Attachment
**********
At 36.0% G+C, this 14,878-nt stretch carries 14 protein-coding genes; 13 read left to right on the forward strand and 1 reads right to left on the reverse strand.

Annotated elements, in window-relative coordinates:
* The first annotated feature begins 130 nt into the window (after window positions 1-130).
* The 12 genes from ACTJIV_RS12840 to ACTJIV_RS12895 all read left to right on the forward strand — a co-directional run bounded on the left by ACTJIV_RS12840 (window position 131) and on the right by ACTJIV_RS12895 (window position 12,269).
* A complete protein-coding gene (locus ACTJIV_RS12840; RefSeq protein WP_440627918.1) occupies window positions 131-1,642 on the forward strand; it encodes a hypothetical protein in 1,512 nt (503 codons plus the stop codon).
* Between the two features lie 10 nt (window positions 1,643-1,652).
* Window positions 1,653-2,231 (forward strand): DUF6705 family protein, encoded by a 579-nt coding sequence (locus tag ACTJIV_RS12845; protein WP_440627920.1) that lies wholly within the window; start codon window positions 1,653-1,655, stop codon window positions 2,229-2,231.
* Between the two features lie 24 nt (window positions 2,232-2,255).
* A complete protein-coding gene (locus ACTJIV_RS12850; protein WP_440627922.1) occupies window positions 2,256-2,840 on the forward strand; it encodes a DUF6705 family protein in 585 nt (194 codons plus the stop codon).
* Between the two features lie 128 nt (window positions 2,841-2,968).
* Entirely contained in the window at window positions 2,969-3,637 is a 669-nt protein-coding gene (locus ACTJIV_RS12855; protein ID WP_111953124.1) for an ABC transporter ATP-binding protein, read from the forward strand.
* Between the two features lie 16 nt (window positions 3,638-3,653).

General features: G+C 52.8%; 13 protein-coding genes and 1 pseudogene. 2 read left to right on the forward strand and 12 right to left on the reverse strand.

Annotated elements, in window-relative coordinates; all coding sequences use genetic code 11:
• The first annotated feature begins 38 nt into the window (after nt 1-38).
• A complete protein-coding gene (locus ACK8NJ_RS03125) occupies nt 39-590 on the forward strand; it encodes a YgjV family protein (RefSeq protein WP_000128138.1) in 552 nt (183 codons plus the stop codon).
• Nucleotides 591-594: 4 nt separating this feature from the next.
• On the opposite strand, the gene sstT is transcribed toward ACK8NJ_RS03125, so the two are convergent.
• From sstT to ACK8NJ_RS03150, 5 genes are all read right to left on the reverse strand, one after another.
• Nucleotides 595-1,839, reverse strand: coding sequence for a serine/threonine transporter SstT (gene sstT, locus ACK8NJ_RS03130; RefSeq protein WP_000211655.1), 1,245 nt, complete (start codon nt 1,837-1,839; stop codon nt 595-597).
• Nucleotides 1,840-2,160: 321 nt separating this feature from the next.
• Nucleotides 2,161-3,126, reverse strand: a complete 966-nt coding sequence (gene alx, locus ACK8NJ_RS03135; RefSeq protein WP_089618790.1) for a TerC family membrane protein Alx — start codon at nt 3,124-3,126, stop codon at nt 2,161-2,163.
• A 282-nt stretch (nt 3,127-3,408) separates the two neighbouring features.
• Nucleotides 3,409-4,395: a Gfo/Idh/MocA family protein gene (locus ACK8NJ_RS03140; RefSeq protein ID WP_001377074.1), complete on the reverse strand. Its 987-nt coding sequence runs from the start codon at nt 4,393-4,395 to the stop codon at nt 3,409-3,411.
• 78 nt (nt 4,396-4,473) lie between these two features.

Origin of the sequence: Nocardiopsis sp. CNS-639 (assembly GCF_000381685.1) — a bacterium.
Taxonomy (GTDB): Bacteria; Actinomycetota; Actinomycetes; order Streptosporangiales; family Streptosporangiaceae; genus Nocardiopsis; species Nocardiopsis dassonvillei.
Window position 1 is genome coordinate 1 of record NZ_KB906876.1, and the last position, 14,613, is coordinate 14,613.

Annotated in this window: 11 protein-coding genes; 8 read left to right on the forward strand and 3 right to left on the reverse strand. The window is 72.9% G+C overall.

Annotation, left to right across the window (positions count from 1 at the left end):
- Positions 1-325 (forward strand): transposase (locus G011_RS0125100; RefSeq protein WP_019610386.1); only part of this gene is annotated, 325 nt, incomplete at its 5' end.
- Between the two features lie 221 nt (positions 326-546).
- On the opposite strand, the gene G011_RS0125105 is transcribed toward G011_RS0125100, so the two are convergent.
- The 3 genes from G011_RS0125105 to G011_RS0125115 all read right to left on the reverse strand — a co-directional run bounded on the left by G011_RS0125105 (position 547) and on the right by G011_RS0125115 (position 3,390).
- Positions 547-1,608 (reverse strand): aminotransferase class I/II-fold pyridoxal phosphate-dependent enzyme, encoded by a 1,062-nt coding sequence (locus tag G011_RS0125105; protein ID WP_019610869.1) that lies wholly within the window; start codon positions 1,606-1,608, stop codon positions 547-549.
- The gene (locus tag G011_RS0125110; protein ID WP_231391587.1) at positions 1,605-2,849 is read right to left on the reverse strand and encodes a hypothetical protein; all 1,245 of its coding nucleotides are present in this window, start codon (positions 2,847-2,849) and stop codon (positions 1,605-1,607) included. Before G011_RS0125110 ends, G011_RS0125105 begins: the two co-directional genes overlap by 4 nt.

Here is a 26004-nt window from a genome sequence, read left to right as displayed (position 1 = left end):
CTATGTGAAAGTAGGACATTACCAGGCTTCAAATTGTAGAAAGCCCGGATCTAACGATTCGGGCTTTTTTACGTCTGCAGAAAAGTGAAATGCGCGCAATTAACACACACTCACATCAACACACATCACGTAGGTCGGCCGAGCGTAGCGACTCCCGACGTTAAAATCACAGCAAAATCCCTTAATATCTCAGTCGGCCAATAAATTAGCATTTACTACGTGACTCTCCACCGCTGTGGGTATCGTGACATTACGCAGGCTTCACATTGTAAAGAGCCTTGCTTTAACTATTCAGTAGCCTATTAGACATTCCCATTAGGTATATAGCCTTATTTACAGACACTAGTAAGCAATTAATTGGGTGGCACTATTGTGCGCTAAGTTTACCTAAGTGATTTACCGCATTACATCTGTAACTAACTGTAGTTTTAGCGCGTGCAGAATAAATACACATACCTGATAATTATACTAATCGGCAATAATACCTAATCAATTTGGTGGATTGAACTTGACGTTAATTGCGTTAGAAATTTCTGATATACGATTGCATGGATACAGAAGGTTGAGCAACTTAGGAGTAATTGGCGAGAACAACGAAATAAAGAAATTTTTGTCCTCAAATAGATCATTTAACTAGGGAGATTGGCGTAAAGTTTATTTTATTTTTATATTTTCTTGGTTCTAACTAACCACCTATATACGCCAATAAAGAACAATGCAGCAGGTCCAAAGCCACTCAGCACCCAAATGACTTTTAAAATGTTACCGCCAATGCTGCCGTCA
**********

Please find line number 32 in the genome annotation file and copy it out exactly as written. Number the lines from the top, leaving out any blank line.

- Between the two features lie 221 nt (positions 326-546).